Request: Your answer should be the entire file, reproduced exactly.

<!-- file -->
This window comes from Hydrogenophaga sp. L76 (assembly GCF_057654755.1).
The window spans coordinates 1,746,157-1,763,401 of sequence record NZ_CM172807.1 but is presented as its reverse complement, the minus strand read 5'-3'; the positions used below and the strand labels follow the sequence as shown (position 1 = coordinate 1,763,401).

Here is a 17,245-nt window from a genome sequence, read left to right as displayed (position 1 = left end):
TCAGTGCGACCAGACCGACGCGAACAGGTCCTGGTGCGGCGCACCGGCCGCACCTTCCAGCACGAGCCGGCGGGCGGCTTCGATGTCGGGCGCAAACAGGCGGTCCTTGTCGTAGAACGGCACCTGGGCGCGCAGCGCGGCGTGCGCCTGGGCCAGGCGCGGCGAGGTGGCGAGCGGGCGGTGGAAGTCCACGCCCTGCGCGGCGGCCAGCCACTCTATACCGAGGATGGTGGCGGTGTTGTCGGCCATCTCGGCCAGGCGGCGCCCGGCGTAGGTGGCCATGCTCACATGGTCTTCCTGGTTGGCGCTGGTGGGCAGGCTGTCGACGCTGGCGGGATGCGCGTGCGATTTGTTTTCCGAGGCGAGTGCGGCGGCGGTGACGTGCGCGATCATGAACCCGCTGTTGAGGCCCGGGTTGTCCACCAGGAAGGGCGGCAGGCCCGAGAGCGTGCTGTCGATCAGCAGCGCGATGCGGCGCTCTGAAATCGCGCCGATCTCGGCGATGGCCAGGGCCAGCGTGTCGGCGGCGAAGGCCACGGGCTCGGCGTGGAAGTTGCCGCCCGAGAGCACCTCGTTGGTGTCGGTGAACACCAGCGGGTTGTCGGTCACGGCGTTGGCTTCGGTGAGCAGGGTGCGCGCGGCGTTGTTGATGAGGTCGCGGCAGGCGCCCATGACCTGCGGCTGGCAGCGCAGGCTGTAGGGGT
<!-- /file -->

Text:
This window comes from Hydrogenophaga sp. L76 (assembly GCF_057654755.1).
The window spans coordinates 1,746,157-1,763,401 of sequence record NZ_CM172807.1 but is presented as its reverse complement, the minus strand read 5'-3'; the positions used below and the strand labels follow the sequence as shown (position 1 = coordinate 1,763,401).

Here is a 17,245-nt window from a genome sequence, read left to right as displayed (position 1 = left end):
TCAGTGCGACCAGACCGACGCGAACAGGTCCTGGTGCGGCGCACCGGCCGCACCTTCCAGCACGAGCCGGCGGGCGGCTTCGATGTCGGGCGCAAACAGGCGGTCCTTGTCGTAGAACGGCACCTGGGCGCGCAGCGCGGCGTGCGCCTGGGCCAGGCGCGGCGAGGTGGCGAGCGGGCGGTGGAAGTCCACGCCCTGCGCGGCGGCCAGCCACTCTATACCGAGGATGGTGGCGGTGTTGTCGGCCATCTCGGCCAGGCGGCGCCCGGCGTAGGTGGCCATGCTCACATGGTCTTCCTGGTTGGCGCTGGTGGGCAGGCTGTCGACGCTGGCGGGATGCGCGTGCGATTTGTTTTCCGAGGCGAGTGCGGCGGCGGTGACGTGCGCGATCATGAACCCGCTGTTGAGGCCCGGGTTGTCCACCAGGAAGGGCGGCAGGCCCGAGAGCGTGCTGTCGATCAGCAGCGCGATGCGGCGCTCTGAAATCGCGCCGATCTCGGCGATGGCCAGGGCCAGCGTGTCGGCGGCGAAGGCCACGGGCTCGGCGTGGAAGTTGCCGCCCGAGAGCACCTCGTTGGTGTCGGTGAACACCAGCGGGTTGTCGGTCACGGCGTTGGCTTCGGTGAGCAGGGTGCGCGCGGCGTTGTTGATGAGGTCGCGGCAGGCGCCCATGACCTGCGGCTGGCAGCGCAGGCTGTAGGGGT